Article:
Housing board fires Ester, others

Published 12:00 am Wednesday, September 15, 1999

ERIK SANZENBACH / L’Observateur / September 15, 1999

LAPLACE – The St. John Parish Housing Authority Board of Commissionersfired Executive Director Patrena Ester, Assistant Executive Director Clara Lewis and general counsel for the Housing Authority William O’Regan III Monday. The board also hired Walter Willard as its temporary counsel.The first meeting of the new board started with a surprise when Chairperson Sheila Morris announced that new commissioner Thomas Stayton had handed in his resignation on Friday. Replacing Stayton wasEula Young, a deputy assessor for St. John Parish. Young was sworn in byO’Regan.

“He told me that he had just retired and this would be too much work for him,” said Parish President Arnold Labat, who appointed Stayton to the commission. “This whole thing had turned into a lawyer against lawyercontroversy and he didn’t need this.”Three of the five commissioners were present at the meeting, Morris, Young and Pedro Francisco. As the first order of business, they electedMorris as chairperson and Young as vice-chairperson. Absent werecommissioners Rev. Alexander White and Stella Barnes.The basis for the termination of Ester, Lewis and O’Regan, according to the board, was the way O’Regan and Ester handled Lewis’ contract. Lewis wasgiven a contract on Sept. 1, 1999 that gave her the same terms as Esterhad in her contract. In the contract, drawn up by O’Regan, Lewis wouldwork for the Housing Authority until December 2000. Like Ester, if hercontract was terminated before that time, she would have to receive the rest of her salary and benefits within 30 days of her termination, or else she could sue for the amount she was originally owed, about a $250,000.

The Board of Commissioners was angered over O’Regan’s role in Lewis’ contract, members saying they felt that he should have informed them of the contract before it was signed by Lewis and Ester.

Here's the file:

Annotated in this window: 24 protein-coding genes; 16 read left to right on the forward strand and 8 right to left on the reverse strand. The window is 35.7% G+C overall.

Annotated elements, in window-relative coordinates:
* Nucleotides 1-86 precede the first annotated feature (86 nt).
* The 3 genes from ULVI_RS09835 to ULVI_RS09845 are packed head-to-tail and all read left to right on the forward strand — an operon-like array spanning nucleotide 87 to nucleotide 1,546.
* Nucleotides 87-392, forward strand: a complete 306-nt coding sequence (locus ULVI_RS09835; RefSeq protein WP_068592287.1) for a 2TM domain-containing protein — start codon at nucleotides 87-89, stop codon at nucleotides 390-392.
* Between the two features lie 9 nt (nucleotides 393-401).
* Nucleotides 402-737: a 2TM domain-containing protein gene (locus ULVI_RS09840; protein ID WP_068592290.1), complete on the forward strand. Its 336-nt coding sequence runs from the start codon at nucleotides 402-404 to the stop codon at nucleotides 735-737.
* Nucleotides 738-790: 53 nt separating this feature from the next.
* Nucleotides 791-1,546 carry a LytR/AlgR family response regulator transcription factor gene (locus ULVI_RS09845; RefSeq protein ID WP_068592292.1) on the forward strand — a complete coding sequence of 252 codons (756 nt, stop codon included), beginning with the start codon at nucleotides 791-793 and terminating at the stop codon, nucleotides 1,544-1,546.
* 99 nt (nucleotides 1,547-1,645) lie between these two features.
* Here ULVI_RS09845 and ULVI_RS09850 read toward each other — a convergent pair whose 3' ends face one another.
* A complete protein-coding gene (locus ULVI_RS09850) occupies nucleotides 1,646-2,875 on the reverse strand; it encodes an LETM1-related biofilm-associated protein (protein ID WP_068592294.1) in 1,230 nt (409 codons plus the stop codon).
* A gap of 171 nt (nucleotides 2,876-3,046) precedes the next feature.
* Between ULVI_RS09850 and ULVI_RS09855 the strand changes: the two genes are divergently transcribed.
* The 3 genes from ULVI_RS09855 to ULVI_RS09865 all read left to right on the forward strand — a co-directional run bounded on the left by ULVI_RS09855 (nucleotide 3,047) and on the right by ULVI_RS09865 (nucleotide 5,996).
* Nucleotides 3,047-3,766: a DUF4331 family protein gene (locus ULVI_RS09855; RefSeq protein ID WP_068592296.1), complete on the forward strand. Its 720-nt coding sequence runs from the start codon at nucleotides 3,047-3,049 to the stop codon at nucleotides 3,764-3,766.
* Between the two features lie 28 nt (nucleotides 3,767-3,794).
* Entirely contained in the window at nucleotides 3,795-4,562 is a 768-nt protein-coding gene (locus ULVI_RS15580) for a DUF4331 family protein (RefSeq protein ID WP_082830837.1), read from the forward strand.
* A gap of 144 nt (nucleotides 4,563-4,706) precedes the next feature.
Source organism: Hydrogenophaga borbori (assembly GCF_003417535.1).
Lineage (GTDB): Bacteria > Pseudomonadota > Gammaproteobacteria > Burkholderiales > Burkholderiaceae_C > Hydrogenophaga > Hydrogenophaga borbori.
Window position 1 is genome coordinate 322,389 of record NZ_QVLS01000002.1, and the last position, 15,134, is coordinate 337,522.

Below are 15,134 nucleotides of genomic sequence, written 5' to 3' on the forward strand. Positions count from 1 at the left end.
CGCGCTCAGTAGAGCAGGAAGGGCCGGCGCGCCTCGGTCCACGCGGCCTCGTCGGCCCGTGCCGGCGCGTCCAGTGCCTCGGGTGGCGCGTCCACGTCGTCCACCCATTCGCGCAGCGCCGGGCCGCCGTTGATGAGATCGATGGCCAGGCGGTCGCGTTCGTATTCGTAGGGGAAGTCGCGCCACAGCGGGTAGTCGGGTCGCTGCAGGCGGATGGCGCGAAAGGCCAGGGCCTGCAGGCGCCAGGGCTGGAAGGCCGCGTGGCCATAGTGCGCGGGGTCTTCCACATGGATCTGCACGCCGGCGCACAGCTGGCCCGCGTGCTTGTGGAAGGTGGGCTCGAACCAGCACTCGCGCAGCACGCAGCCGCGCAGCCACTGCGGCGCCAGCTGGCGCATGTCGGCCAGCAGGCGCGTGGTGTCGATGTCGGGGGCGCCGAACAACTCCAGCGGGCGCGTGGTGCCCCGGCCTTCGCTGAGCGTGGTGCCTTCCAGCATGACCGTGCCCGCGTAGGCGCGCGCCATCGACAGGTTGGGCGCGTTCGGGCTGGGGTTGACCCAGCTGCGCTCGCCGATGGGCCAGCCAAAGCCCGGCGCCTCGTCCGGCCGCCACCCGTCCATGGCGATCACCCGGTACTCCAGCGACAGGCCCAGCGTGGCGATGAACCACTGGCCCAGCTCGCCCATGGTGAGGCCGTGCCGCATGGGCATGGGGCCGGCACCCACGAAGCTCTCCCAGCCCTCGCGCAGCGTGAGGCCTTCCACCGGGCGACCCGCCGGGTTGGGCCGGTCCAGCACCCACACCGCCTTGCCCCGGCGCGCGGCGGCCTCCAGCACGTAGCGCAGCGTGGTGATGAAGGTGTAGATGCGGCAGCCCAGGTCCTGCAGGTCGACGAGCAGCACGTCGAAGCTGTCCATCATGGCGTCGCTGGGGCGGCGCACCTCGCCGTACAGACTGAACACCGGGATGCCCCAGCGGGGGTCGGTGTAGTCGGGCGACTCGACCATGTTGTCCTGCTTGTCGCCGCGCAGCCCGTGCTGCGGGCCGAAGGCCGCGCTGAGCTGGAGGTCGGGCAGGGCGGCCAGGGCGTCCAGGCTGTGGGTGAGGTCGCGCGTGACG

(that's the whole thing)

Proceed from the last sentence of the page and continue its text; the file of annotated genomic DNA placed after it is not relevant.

Willard said, “This was a secret and probably illegal contract. Plus, anycontract has to be ratified by the board.”O’Regan told the board that at the time he drew up the contract, he was under the impression there was no Board of Commissioners, and since he was the attorney for the Housing Authority he was also under the authorization of Ester. Ester, under the law, has total control over thehiring and firing of Housing Authority employees.

Young wondered at the timing of the contract.

“Why was it necessary to do the contract now?” she asked.

“Because, ” replied O’Regan, “I was asked to do it by the executive director and it is my job to do as she asks, if it is legal. I believe Ms. Lewis’contract is valid.”After a short recess for the purpose of retrieving Lewis’ contract at the Housing Authority office, Morris informed O’Regan that the new Board of Commissioners had been sworn in on Aug. 26, five days before Lewis’contract was drawn up.

O’Regan said it didn’t matter when the board was put in place. Legally,Ester was in charge of all hiring of Housing Authority employees.

Young wanted to know why Lewis needed a contract since she had been a Housing Authority employee since 1993.

Lewis said it was because she was an unclassified employee.

“The Civil Service told me I needed to protect myself,” Lewis testified to the board. “I have no civil service rights, and the contract was in my bestinterest.”This did not satisfy Young.

“Everybody has been playing a game, which you, Mr. O’Regan are part of. How come you didn’t know the board was in place?” O’Regan replied, “Under the law it doesn’t matter.””Why do we need the board then?” retorted Young.

“To set housing policy and to hire and fire the executive director. That isall,” responded O’Regan.

Young then made a motion that the contracts for Ester, Lewis and O’Regan be terminated. The motion passed unanimously 3-0, and at 10:23 p.m. allthree were asked by Morris to turn in their keys to the Housing Authority office and return all cars and vans that belonged to the Housing Authority.

The contracts of Ester and Lewis is what swayed Francisco and Young.

“Mr. O’Regan should have known we were in place before he wrote thatcontract,” said Francisco. “The contract of Ms. Lewis was illegal.”Young agreed. “If the board was in place, why did he tell us that the boardwasn’t in place? There were just too many unanswered questions.”Morris’ reasons went a little farther.

“Failure to cooperate with the board, and their arrogant attitude influenced my vote,” she said.

O’Regan was pragmatic about his dismissal.

“They didn’t need a reason to get rid of me,” he said. “Lawyers serve at thepleasure of their clients. It’s their decision and I respect that. I don’tharbor any hard feelings. They need a lawyer they can feel comfortablewith.”Ester’s lawyer, Robert Barnett, said there is a possibility of a lawsuit because she was fired without cause.

“We can sue for a variety of reasons. There was a lack of evidence and alack of specificity of charges,” he said. “But we will sit on it for awhile. Ihave to talk to HUD and see what they say.”When asked how he felt about the latest events, Francisco said, “I don’t want to hurt anybody, but the only solution is to clean things up and start from the beginning.”

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